VAIL, Colo. – After a summer of too-close encounters with bears, Vail is adopting a compromise measure that requires wildlife-resistant cans.

The town already requires that trash be left out only on day of pickup, and this summer began dishing monetary fines, instead of warnings. Wildlife advocates had wanted an even more aggressive action, a requirement that all homes have metal wildlife-proof trash containers.

Instead, the town council has given preliminary approval to a law that mandates wildlife-resistant cans. One trash company will charge $150 for those wildlife-resistant cans, but cost was not really the issue. Trash companies said the cans were too heavy for their workers and trucks, not to mention the backs of homeowners. However, if the wildlife-resistant cans at homes do not curb bear problems, then homeowners will be required to invest in the wildlife-proof cans.

Construction sites do not get off so easy. Wildlife-proof containers will be required there. Condominium complexes will be required to have wildlife-proof bins or, in the case of Dumpster and other large trash containers, wildlife-resistant enclosures.

The cost of this is not inconsequential. Town officials say they will spend $200,000 to install wildlife-proof containers at parks, trailheads, and bus stops, and the cost of collecting that public trash is expected to rise $12,000 annually.


Steamboat mulls art museum

STEAMBOAT SPRINGS, Colo. – City officials and boosters of the fine arts are mulling whether they can make a go of an art museum in downtown Steamboat Springs.

Helen Rehder, who had had owned a prominent and historic building since 1937 with her husband, Harry, bequeathed it to the city with the request that it be “operated as a museum for the preservation and commemoration of the lifestyle of settlers in Routt County.”

As Helen Rehder was herself an artist of some talent, art boosters believe that a museum displaying fine art would be in keeping with her wishes — and could help Steamboat build a reputation as a destination for art enthusiasts.

City officials tell the Steamboat Pilot & Today that it is important the century-old building pay for itself, either with income from the museum or from another business located in the building.


Hunters unhappy about photo

GRANBY, Colo. – Bow hunters are angry with Patrick Brower, who edits the Sky-Hi News. Several weeks ago Brower came across a bull elk with an arrow in its side. Brower took a photo of the bull and printed it.

“What were you thinking?” asks Paul Navarre, a bow hunter in a letter published in the newspaper. Navarre argues that hunting, regardless of the weapon, “should be a very private relationship” between hunter and prey. Hunting and killing “is not a spectator sport and does not need to be advertised to the general public as your picture of the wounded bull elk did,” he added.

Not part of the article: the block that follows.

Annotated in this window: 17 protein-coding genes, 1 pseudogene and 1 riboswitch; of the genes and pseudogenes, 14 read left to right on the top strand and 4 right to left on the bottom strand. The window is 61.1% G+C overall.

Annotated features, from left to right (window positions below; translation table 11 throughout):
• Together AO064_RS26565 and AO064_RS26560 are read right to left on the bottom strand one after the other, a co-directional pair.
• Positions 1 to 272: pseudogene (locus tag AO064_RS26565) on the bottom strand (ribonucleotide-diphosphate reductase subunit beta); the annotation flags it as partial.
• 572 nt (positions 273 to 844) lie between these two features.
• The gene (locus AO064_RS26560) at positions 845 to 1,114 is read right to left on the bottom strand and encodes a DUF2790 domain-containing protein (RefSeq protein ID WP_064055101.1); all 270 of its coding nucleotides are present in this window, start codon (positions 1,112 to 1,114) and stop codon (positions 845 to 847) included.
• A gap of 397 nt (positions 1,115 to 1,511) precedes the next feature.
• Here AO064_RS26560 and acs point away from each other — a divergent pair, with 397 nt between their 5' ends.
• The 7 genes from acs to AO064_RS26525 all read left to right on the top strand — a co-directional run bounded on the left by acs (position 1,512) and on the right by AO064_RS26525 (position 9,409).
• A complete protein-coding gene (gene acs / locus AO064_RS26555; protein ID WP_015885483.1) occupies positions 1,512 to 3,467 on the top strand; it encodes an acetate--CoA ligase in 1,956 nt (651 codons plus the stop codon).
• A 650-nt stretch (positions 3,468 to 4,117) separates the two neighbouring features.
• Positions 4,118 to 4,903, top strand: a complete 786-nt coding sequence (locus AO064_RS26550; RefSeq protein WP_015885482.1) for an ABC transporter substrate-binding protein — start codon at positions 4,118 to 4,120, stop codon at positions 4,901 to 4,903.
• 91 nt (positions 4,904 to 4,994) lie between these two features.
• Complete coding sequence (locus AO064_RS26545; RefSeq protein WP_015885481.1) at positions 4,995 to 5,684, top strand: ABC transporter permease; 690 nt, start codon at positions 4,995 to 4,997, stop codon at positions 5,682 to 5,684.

Another archer, Ryson Arnold, also labeled the photo as a low blow. Not only is hunting expensive, but it is very difficult – and rarely inhumane, as he contended the published photo suggested.


Fractional ownership coming

KETCHUM, Idaho – New plans are afoot for a hotel in Ketchum. The city council three years ago approved plans for an 80-room hotel, but the developer said investors were interested in a hotel only if the rooms could be sold as fractional units. While existing regulations still do not allow fractional units as such, revisions are being studied. Anticipating those revisions, the hotel plans call for 18 or 19 residential units. The hotel is proposed to be 58 feet, with a 10-foot setback, reports the Idaho Mountain Express. That is 10 feet taller than the previous proposal, but also far taller than what is now found at the location.


Counties considering 5-person commissions

SUMMIT COUNTY, Utah –Two resort counties in the West are thinking about emulating the experience of Pitkin County, where Aspen is located, by adopting a five-member board of commissioners.

The argument in Colorado’s Eagle County, where Vail is located, is that five commissioners will allow a broader representation. The county already has an administrator, to execute the policies set by the commissioners.

In Utah’s Summit County, where Park City is found, county commissioners both set policy and execute it, looking after roads, and other functions directly themselves. But the proposal would delegate that administration to a designated county manager.

Proponents of this change brought in Hilary Smith, the Pitkin County manager. She makes $130,000 annually, reports the Park Record. Smith said that by coordinating with the elected officials — the sheriff, clerk and so forth — she can save the county money and prevent officials from isolating themselves.